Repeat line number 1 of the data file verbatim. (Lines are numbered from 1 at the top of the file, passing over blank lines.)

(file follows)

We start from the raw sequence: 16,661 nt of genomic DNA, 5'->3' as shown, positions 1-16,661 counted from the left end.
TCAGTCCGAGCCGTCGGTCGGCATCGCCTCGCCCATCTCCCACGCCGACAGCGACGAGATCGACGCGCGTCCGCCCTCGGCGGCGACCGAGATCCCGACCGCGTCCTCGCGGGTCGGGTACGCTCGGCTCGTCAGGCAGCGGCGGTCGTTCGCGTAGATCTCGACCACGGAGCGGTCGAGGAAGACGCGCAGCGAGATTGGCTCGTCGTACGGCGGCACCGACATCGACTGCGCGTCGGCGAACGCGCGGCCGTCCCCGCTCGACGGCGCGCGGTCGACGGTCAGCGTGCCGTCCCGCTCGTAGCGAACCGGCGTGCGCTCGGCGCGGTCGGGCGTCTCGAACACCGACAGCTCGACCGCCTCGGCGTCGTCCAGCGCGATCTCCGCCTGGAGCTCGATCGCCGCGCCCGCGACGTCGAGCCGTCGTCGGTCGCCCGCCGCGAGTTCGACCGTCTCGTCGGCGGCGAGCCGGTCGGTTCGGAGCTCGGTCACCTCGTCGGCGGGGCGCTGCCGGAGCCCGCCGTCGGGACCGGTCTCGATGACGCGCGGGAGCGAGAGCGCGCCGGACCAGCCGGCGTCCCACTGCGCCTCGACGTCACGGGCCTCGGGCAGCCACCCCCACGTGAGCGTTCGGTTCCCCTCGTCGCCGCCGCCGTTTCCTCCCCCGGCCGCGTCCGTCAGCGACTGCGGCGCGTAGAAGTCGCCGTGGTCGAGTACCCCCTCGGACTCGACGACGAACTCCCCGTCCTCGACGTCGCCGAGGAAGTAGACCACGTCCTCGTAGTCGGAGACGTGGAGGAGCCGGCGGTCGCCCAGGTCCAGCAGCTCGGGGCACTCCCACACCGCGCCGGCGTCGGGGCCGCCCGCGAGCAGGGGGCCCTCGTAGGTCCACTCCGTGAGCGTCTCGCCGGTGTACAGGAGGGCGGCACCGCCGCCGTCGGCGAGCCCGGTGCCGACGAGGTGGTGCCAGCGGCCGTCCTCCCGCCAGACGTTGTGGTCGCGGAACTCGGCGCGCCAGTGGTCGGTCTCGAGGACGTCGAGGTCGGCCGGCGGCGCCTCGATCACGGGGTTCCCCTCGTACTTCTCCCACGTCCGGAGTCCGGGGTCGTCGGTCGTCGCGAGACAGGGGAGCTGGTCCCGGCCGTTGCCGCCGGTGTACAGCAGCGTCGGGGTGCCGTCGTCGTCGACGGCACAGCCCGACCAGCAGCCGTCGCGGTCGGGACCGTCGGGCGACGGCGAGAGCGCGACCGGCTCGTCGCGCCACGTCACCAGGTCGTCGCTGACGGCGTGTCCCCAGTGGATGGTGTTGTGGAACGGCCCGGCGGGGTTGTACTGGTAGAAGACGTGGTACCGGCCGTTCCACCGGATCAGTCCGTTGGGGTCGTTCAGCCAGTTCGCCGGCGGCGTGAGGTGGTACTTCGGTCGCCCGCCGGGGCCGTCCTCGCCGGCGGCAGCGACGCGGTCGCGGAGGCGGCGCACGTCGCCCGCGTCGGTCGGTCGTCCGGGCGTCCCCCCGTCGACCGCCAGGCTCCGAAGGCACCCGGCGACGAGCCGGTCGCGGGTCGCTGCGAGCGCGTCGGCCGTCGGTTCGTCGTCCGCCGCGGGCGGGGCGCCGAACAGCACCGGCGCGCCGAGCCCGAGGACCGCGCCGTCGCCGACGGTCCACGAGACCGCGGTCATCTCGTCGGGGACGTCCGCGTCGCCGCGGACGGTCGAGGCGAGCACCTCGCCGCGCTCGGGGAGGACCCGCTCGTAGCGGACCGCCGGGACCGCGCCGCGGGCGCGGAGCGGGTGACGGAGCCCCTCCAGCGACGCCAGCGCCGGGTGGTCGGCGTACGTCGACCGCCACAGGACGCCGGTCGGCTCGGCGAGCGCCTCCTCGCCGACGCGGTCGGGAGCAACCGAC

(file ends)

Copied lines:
We start from the raw sequence: 16,661 nt of genomic DNA, 5'->3' as shown, positions 1-16,661 counted from the left end.